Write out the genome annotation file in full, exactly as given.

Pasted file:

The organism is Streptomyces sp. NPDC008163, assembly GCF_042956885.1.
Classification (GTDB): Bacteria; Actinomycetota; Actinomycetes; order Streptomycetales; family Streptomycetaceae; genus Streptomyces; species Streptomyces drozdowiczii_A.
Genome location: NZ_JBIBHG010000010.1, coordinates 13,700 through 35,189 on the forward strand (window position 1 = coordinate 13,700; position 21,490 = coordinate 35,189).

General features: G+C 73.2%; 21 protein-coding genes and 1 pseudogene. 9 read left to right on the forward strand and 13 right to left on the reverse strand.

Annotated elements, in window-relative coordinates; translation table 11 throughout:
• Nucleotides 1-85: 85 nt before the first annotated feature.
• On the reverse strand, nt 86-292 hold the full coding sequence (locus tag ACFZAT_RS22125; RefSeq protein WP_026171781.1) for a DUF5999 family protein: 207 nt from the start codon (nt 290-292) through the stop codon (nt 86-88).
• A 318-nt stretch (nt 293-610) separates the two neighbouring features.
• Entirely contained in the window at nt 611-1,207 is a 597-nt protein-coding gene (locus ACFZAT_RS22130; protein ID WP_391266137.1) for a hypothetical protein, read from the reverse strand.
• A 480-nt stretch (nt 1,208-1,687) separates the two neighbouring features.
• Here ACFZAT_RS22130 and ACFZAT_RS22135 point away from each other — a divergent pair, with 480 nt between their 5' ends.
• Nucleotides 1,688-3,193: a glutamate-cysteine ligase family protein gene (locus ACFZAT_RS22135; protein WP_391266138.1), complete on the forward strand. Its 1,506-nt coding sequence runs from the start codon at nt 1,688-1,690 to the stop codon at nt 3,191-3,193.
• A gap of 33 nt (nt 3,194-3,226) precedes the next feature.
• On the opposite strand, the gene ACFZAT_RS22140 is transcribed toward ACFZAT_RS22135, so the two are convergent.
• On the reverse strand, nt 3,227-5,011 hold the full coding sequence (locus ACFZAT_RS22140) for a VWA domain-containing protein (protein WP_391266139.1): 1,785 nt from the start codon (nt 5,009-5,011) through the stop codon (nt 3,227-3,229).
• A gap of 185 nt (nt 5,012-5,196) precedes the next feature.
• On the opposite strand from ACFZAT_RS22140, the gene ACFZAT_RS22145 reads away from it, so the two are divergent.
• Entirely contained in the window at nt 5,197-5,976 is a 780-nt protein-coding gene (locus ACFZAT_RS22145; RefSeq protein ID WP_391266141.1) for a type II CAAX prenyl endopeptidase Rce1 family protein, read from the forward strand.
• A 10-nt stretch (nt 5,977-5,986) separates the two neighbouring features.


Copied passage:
The organism is Streptomyces sp. NPDC008163, assembly GCF_042956885.1.
Classification (GTDB): Bacteria; Actinomycetota; Actinomycetes; order Streptomycetales; family Streptomycetaceae; genus Streptomyces; species Streptomyces drozdowiczii_A.
Genome location: NZ_JBIBHG010000010.1, coordinates 13,700 through 35,189 on the forward strand (window position 1 = coordinate 13,700; position 21,490 = coordinate 35,189).

General features: G+C 73.2%; 21 protein-coding genes and 1 pseudogene. 9 read left to right on the forward strand and 13 right to left on the reverse strand.

Annotated elements, in window-relative coordinates; translation table 11 throughout:
• Nucleotides 1-85: 85 nt before the first annotated feature.
• On the reverse strand, nt 86-292 hold the full coding sequence (locus tag ACFZAT_RS22125; RefSeq protein WP_026171781.1) for a DUF5999 family protein: 207 nt from the start codon (nt 290-292) through the stop codon (nt 86-88).
• A 318-nt stretch (nt 293-610) separates the two neighbouring features.
• Entirely contained in the window at nt 611-1,207 is a 597-nt protein-coding gene (locus ACFZAT_RS22130; protein ID WP_391266137.1) for a hypothetical protein, read from the reverse strand.
• A 480-nt stretch (nt 1,208-1,687) separates the two neighbouring features.
• Here ACFZAT_RS22130 and ACFZAT_RS22135 point away from each other — a divergent pair, with 480 nt between their 5' ends.
• Nucleotides 1,688-3,193: a glutamate-cysteine ligase family protein gene (locus ACFZAT_RS22135; protein WP_391266138.1), complete on the forward strand. Its 1,506-nt coding sequence runs from the start codon at nt 1,688-1,690 to the stop codon at nt 3,191-3,193.
• A gap of 33 nt (nt 3,194-3,226) precedes the next feature.
• On the opposite strand, the gene ACFZAT_RS22140 is transcribed toward ACFZAT_RS22135, so the two are convergent.
• On the reverse strand, nt 3,227-5,011 hold the full coding sequence (locus ACFZAT_RS22140) for a VWA domain-containing protein (protein WP_391266139.1): 1,785 nt from the start codon (nt 5,009-5,011) through the stop codon (nt 3,227-3,229).
• A gap of 185 nt (nt 5,012-5,196) precedes the next feature.
• On the opposite strand from ACFZAT_RS22140, the gene ACFZAT_RS22145 reads away from it, so the two are divergent.
• Entirely contained in the window at nt 5,197-5,976 is a 780-nt protein-coding gene (locus ACFZAT_RS22145; RefSeq protein ID WP_391266141.1) for a type II CAAX prenyl endopeptidase Rce1 family protein, read from the forward strand.
• A 10-nt stretch (nt 5,977-5,986) separates the two neighbouring features.